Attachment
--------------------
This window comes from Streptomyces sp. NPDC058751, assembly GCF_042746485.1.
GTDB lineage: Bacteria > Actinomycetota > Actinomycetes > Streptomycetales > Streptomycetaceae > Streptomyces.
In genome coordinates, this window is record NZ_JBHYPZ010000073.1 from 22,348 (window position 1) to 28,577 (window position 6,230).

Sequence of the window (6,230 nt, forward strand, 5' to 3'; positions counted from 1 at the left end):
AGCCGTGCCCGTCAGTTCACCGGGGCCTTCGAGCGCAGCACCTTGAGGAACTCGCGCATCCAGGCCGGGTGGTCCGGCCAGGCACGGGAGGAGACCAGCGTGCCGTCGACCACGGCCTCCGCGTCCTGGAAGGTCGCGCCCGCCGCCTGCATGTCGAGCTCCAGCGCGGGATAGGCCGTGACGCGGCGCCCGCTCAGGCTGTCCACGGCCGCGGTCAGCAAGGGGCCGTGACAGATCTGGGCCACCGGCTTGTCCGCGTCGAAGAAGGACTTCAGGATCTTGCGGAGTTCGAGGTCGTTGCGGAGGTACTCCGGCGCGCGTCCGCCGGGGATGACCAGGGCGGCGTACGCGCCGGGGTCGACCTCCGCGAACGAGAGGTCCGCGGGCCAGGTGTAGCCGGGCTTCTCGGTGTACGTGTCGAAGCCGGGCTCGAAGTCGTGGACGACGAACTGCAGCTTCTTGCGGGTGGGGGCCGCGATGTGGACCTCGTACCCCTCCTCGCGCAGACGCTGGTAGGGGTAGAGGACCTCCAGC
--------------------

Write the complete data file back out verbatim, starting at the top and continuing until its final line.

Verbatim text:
This window comes from Streptomyces sp. NPDC058751, assembly GCF_042746485.1.
GTDB lineage: Bacteria > Actinomycetota > Actinomycetes > Streptomycetales > Streptomycetaceae > Streptomyces.
In genome coordinates, this window is record NZ_JBHYPZ010000073.1 from 22,348 (window position 1) to 28,577 (window position 6,230).

Sequence of the window (6,230 nt, forward strand, 5' to 3'; positions counted from 1 at the left end):
AGCCGTGCCCGTCAGTTCACCGGGGCCTTCGAGCGCAGCACCTTGAGGAACTCGCGCATCCAGGCCGGGTGGTCCGGCCAGGCACGGGAGGAGACCAGCGTGCCGTCGACCACGGCCTCCGCGTCCTGGAAGGTCGCGCCCGCCGCCTGCATGTCGAGCTCCAGCGCGGGATAGGCCGTGACGCGGCGCCCGCTCAGGCTGTCCACGGCCGCGGTCAGCAAGGGGCCGTGACAGATCTGGGCCACCGGCTTGTCCGCGTCGAAGAAGGACTTCAGGATCTTGCGGAGTTCGAGGTCGTTGCGGAGGTACTCCGGCGCGCGTCCGCCGGGGATGACCAGGGCGGCGTACGCGCCGGGGTCGACCTCCGCGAACGAGAGGTCCGCGGGCCAGGTGTAGCCGGGCTTCTCGGTGTACGTGTCGAAGCCGGGCTCGAAGTCGTGGACGACGAACTGCAGCTTCTTGCGGGTGGGGGCCGCGATGTGGACCTCGTACCCCTCCTCGCGCAGACGCTGGTAGGGGTAGAGGACCTCCAGC